April 14, 2020

A U.S. Tribe’s Uphill Battle Against Climate Change

From rising sea levels flooding villages to vital populations of salmon disappearing, Fawn Sharp has seen her tribe on the coastline of Washington state—the Quinault Indian Nation—lurch from crisis to crisis. Now she's planning to move the tribe to higher ground, restore the fishery, and diversify its economy.

April 13, 2020

Methane Levels Reach an All-Time High

A preliminary estimate from the National Oceanic and Atmospheric Administration finds that levels of atmospheric methane, a gas that is roughly 80 times more powerful than carbon dioxide at trapping heat, have hit an all-time high this year. The findings pose a major challenge to international climate goals.

Easter Storms Sweep South, Killing At Least 19 People

Tornadoes and heavy rain swept across the South late Sunday through early Monday, killing at least 19 people and damaging hundreds of homes from Louisiana into the Appalachian Mountains. Eleven people were killed in Mississippi, and six more died in northwest Georgia. Two other bodies were pulled from damaged homes in Arkansas and South Carolina.

April 10, 2020

Joe Biden Must Convince Climate Voters He’s a True Believer

The departure of Bernie Sanders—and his progressive climate plan—from the presidential race has left hardcore global warming activists in mourning. And with Joe Biden all but set to receive the Democratic nomination, some still wonder where the former vice president stands on climate change, worrying he may be too close to the fossil fuel industry.

Cities Are Flouting Flood Rules. The Cost: $1 Billion

It's a simple rule, designed to protect both homeowners and taxpayers: If you want publicly subsidized flood insurance, you can't build a home that's likely to flood. But local governments around the country, which are responsible for enforcing the rule, have flouted the requirements, accounting for as many as a quarter-million insurance policies in violation, The New York Times reports.

Tentative Deal Would Slash Global Oil Production by 10 Percent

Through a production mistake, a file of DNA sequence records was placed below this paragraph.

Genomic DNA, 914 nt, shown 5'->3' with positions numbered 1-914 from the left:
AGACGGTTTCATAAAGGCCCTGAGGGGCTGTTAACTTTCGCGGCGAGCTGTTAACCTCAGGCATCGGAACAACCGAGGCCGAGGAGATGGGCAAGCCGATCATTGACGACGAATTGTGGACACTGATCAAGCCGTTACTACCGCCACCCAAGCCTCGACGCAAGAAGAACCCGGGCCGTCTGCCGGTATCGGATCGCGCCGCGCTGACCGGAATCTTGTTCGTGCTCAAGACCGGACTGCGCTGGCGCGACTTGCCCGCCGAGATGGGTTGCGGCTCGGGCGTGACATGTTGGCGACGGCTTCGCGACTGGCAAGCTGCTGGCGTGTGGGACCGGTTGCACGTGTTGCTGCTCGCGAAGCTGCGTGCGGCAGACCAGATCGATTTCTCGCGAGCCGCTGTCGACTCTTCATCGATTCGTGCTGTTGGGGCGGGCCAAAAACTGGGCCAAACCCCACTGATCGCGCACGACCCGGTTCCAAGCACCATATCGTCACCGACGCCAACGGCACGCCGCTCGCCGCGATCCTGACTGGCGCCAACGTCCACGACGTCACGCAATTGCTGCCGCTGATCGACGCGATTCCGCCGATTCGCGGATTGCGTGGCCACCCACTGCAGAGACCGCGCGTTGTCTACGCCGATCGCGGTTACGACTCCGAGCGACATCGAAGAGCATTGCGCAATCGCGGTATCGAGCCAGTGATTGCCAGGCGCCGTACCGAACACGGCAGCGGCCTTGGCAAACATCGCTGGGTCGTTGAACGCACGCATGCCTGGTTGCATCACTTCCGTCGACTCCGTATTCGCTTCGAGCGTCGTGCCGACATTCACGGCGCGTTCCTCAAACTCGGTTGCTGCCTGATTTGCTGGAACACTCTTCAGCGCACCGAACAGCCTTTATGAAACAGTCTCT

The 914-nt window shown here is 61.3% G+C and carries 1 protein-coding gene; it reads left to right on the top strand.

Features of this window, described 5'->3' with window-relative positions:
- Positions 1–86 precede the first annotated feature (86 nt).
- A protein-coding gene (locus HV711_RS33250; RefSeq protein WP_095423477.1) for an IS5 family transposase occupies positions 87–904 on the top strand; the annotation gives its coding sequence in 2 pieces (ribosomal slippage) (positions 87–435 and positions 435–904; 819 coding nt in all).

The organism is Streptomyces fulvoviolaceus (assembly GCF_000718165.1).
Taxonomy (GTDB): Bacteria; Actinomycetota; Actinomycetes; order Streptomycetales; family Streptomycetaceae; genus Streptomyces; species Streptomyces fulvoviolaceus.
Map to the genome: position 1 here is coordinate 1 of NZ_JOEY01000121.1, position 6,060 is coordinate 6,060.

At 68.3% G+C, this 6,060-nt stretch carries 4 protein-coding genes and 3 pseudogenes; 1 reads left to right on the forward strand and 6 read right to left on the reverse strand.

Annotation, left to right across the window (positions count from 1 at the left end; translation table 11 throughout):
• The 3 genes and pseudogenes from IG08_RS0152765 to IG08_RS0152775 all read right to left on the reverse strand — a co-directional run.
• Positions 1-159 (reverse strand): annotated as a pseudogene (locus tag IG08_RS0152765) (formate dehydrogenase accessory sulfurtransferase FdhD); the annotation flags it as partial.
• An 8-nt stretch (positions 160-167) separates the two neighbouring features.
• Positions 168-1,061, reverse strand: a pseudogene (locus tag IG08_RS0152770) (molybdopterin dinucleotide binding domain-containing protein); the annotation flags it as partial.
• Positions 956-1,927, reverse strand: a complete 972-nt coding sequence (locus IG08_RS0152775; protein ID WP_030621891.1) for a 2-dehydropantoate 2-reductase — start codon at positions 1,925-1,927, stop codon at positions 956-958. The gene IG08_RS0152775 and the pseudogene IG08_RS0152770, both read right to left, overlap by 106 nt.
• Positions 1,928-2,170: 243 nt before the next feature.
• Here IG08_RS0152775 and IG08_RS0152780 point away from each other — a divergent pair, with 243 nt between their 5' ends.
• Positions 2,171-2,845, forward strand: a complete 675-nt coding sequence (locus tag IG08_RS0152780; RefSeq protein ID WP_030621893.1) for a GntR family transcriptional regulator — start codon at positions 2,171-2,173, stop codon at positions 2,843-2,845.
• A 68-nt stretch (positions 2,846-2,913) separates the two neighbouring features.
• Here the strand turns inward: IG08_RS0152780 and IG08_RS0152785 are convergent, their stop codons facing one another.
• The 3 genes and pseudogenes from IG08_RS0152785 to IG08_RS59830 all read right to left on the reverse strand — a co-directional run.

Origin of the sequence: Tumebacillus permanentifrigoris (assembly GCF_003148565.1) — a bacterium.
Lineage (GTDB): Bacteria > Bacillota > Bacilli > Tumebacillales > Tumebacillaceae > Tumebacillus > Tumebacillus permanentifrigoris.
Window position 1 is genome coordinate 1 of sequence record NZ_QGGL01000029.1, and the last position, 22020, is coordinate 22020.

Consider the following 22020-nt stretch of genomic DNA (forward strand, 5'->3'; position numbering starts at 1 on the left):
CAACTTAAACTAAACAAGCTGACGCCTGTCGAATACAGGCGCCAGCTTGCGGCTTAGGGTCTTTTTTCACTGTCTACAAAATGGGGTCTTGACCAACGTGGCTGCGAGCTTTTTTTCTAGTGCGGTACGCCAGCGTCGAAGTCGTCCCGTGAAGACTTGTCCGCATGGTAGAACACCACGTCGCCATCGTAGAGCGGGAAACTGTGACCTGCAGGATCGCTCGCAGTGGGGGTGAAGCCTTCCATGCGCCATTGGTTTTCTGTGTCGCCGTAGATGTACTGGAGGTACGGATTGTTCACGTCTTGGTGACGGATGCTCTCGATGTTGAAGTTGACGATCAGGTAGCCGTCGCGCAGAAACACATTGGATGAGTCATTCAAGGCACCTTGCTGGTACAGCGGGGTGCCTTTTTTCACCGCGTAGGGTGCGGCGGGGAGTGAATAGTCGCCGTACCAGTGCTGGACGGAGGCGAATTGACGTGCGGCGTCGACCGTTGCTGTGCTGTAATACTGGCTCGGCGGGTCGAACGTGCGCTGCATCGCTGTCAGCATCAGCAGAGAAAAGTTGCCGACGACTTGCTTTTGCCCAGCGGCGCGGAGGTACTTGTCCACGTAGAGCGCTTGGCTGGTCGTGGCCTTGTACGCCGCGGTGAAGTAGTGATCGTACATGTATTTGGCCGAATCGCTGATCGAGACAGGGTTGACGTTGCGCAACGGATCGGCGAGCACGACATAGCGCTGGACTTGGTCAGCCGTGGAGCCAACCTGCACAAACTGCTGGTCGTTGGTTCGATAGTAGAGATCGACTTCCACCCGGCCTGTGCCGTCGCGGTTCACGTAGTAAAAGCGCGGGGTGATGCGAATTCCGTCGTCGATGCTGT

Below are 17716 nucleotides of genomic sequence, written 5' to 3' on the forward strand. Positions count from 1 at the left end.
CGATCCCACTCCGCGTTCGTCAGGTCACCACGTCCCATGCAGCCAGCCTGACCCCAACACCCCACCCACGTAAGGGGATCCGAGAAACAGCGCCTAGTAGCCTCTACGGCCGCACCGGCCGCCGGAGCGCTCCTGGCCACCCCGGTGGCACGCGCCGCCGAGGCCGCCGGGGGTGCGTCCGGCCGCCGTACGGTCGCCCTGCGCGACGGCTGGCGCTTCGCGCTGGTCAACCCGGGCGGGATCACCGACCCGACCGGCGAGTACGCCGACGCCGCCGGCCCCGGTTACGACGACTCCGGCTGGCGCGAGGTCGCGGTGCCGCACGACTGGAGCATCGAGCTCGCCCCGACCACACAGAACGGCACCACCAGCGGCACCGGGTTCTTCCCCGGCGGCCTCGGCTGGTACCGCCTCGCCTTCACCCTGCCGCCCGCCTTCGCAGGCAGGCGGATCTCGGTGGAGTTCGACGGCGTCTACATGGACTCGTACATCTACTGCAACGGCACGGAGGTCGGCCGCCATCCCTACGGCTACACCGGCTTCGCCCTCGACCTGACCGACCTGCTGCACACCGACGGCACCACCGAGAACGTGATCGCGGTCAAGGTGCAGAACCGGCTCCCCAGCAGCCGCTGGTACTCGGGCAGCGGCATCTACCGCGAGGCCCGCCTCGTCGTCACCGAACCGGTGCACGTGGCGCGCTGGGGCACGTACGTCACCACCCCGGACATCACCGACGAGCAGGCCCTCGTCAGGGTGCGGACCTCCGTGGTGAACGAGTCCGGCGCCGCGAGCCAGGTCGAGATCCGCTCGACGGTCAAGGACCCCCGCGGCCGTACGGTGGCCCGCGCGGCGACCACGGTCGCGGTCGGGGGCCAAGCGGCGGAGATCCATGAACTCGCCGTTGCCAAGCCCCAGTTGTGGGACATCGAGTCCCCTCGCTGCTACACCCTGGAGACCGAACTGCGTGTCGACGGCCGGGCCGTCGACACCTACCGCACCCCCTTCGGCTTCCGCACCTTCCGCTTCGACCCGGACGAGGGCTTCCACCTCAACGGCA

Oil-rich nations on Thursday cut a tentative deal to reduce production by 10 million barrels a day, cooling a trade war between Russia and Saudi Arabia as prices at the pump fall amid the coronavirus outbreak. The deal represents a 10 percent decrease in global oil production for May and June.

Some of America’s Oil Refineries May Be on Brink of Shutting

As the petroleum industry reels from the coronavirus outbreak and an oil price war between Russia and Saudi Arabia, some U.S. refineries that have already cut production way back could soon be stopping altogether. A refinery owned by oil giant Marathon Petroleum Corp. will be the first to shut down because of the pandemic, Bloomberg reports, but it likely won't be the last.

Climate Change Activists Test Strict Singapore Protest Laws

In an ominous development, young people protesting the use of fossil fuels in Singapore are being summoned by police for questioning and having their possessions confiscated. The low-lying island nation will likely be heavily impacted by rising seas, but the country's economy is built on the fossil fuel industry.

April 9, 2020

U.S. Power Demand Falls to 16-Year Low as Coronavirus Cuts Use by Companies

Electricity demand in the U.S. plunged to a 16-year low last week as government travel and work restrictions aimed to slow the coronavirus spread forced offices to shut down and industrial activity to slow sharply, Reuters reports. Power output fell to 64,896 gigawatt hours during the week ending April 4, down 5.7 percent from the same week in 2019.

Cargill Wants to Pay U.S. Farmers to Capture Carbon

Starting this spring, a new fund led by global commodities trader Cargill will pay American farmers for capturing carbon in their field soils and cutting fertilizer runoff in exchange for credits in carbon-offset schemes, Reuters reports. The fund will then sell those credits to polluters such as cities and companies, including Cargill itself.

April 8, 2020

Trump Rollback of Obama-Era Mileage Standards Faces Challenges in Courts

President Trump's rollback of Obama-era mileage standards last week may prove to be one of the administration's most vulnerable environmental overhauls as opponents prepare to challenge it in court. Environmental and watchdog groups say the rule falls short of laws requiring the government to set ambitious fuel efficiency standards.

Lawmakers Announce Legislation to Fund Government Purchases of Oil

A group of lawmakers from oil producing states announced Tuesday that they are introducing legislation to help the oil industry, which is struggling amid plummeting prices due to coronavirus and an international price war. The bill would give the Energy Department $3 billion to purchase oil to be stored in the Strategic Petroleum Reserve.

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